In a nutshell: With the number of cases rising, more people outside of China are becoming concerned about the coronavirus. One question that’s being asked is: can the virus be carried on packages shipped directly from the country?
While such a scenario was part of a Simpsons episode from 1993, in which “Osaka Flu” traveled from Japan to Springfield after a factory worker coughed into a package, there are genuine fears that something similar could happen with the coronavirus.
While the answer isn’t 100 percent definite, it seems the risk of the virus surviving a long trip from China on the surface of a package is extremely low. There is still a lot about 2019 novel coronavirus (2019-nCoV) that’s unknown, but according to the CDC, a lot of the information comes from previous coronaviruses that cause severe illnesses in people: MERS and SARS.
“In general, because of poor survivability of these coronaviruses on surfaces, there is likely very low risk of spread from products or packaging that are shipped over a period of days or weeks at ambient temperatures. Coronaviruses are generally thought to be spread most often by respiratory droplets. Currently there is no evidence to support transmission of 2019-nCoV associated with imported goods and there have not been any cases of 2019-nCoV in the United States associated with imported goods,” states the agency’s coronavirus FAQ site.
Dr. Amesh A. Adalja, Senior Scholar, Johns Hopkins Center for Health Security, reaffirmed the CDC’s findings. “The temperature of the air surrounding the packages and projects during shipping is not considered conducive to viral viability,” he told Tom’s Hardware. “Overnight packages are not how this virus will transmit, and I think the concern is completely misplaced.”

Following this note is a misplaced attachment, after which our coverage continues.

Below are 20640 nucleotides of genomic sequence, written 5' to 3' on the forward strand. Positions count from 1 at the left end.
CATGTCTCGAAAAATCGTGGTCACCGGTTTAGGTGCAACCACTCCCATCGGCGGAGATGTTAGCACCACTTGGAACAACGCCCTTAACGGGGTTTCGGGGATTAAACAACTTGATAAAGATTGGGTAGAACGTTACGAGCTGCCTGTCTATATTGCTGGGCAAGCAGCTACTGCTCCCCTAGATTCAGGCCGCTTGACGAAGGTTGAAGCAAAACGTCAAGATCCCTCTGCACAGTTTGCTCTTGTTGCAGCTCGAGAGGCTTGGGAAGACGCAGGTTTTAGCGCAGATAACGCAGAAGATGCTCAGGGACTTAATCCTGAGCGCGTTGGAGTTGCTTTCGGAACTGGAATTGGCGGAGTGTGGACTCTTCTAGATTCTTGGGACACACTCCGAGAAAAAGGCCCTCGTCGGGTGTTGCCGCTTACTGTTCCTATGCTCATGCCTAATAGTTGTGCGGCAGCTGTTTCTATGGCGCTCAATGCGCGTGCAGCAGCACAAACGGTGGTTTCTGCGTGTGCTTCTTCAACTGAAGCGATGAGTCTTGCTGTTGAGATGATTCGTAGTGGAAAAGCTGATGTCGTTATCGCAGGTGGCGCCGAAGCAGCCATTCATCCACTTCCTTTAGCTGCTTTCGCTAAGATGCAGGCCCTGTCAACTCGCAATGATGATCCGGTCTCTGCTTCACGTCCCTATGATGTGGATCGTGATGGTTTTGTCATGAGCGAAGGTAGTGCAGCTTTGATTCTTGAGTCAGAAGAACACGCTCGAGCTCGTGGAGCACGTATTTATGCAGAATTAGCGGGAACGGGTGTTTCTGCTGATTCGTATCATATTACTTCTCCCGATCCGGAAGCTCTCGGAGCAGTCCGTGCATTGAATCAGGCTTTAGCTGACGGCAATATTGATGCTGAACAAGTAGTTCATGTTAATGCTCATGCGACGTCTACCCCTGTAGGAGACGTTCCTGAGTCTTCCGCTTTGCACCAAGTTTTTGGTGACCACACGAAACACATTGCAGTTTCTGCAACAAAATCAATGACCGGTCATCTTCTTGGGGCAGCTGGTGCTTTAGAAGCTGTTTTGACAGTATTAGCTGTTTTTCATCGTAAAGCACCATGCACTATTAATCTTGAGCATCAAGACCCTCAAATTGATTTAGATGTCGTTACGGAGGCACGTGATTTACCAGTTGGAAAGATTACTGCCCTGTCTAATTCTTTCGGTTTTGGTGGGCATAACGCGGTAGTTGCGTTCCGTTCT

It’s not all good news, though. Work published in the Journal of Hospital Infection (via Forbes) states that coronaviruses such as SARS and MERS can live on surfaces for between four and five days, but some could survive for up to nine days outside of the body at room temperature. However, these are sensitive to disinfectants containing alcohol, sodium hydroxide, and sodium hypochlorite, and they can be removed from a surface in 60 seconds. It’s expected that the disinfecting process will have a similar effect on 2019-nCoV.
With the coronavirus causing delayed products (possibly the Xbox Series X and PS5), MWC’s cancelation, and a fall in smartphone shipments, it’s no surprise that people are being very cautious, but refusing to order your PC parts from China is probably a step too far.
Image credits: Drazen Zigic and Robert Wei via Shutterstock